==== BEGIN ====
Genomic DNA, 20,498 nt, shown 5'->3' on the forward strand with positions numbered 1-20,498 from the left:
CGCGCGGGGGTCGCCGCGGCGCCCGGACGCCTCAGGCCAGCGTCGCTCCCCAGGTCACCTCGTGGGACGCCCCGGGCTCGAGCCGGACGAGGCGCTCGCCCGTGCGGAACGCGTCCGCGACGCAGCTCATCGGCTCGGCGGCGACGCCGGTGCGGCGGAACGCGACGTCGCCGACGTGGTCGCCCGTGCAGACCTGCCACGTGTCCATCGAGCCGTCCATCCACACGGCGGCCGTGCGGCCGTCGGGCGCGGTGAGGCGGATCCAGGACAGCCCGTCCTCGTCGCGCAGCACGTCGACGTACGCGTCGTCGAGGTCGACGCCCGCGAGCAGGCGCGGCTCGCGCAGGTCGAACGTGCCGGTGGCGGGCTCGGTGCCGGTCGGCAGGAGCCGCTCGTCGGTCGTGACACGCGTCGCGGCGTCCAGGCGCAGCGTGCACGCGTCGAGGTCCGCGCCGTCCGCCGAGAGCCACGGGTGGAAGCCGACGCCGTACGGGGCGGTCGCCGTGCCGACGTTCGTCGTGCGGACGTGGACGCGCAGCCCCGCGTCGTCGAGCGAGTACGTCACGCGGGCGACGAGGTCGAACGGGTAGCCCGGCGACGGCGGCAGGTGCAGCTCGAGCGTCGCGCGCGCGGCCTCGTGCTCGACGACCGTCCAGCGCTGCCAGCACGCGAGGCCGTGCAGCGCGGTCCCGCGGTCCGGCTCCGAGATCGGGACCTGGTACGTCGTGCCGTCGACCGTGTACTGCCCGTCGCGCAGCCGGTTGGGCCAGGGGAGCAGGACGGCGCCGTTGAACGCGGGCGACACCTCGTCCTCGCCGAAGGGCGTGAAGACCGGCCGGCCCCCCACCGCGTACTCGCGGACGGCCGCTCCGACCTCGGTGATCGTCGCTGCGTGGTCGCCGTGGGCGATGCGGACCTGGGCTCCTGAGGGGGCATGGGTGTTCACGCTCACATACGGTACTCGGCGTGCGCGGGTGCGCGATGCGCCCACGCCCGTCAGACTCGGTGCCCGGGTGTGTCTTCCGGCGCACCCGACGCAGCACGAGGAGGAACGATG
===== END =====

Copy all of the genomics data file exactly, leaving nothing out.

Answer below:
Genomic DNA, 20,498 nt, shown 5'->3' on the forward strand with positions numbered 1-20,498 from the left:
CGCGCGGGGGTCGCCGCGGCGCCCGGACGCCTCAGGCCAGCGTCGCTCCCCAGGTCACCTCGTGGGACGCCCCGGGCTCGAGCCGGACGAGGCGCTCGCCCGTGCGGAACGCGTCCGCGACGCAGCTCATCGGCTCGGCGGCGACGCCGGTGCGGCGGAACGCGACGTCGCCGACGTGGTCGCCCGTGCAGACCTGCCACGTGTCCATCGAGCCGTCCATCCACACGGCGGCCGTGCGGCCGTCGGGCGCGGTGAGGCGGATCCAGGACAGCCCGTCCTCGTCGCGCAGCACGTCGACGTACGCGTCGTCGAGGTCGACGCCCGCGAGCAGGCGCGGCTCGCGCAGGTCGAACGTGCCGGTGGCGGGCTCGGTGCCGGTCGGCAGGAGCCGCTCGTCGGTCGTGACACGCGTCGCGGCGTCCAGGCGCAGCGTGCACGCGTCGAGGTCCGCGCCGTCCGCCGAGAGCCACGGGTGGAAGCCGACGCCGTACGGGGCGGTCGCCGTGCCGACGTTCGTCGTGCGGACGTGGACGCGCAGCCCCGCGTCGTCGAGCGAGTACGTCACGCGGGCGACGAGGTCGAACGGGTAGCCCGGCGACGGCGGCAGGTGCAGCTCGAGCGTCGCGCGCGCGGCCTCGTGCTCGACGACCGTCCAGCGCTGCCAGCACGCGAGGCCGTGCAGCGCGGTCCCGCGGTCCGGCTCCGAGATCGGGACCTGGTACGTCGTGCCGTCGACCGTGTACTGCCCGTCGCGCAGCCGGTTGGGCCAGGGGAGCAGGACGGCGCCGTTGAACGCGGGCGACACCTCGTCCTCGCCGAAGGGCGTGAAGACCGGCCGGCCCCCCACCGCGTACTCGCGGACGGCCGCTCCGACCTCGGTGATCGTCGCTGCGTGGTCGCCGTGGGCGATGCGGACCTGGGCTCCTGAGGGGGCATGGGTGTTCACGCTCACATACGGTACTCGGCGTGCGCGGGTGCGCGATGCGCCCACGCCCGTCAGACTCGGTGCCCGGGTGTGTCTTCCGGCGCACCCGACGCAGCACGAGGAGGAACGATG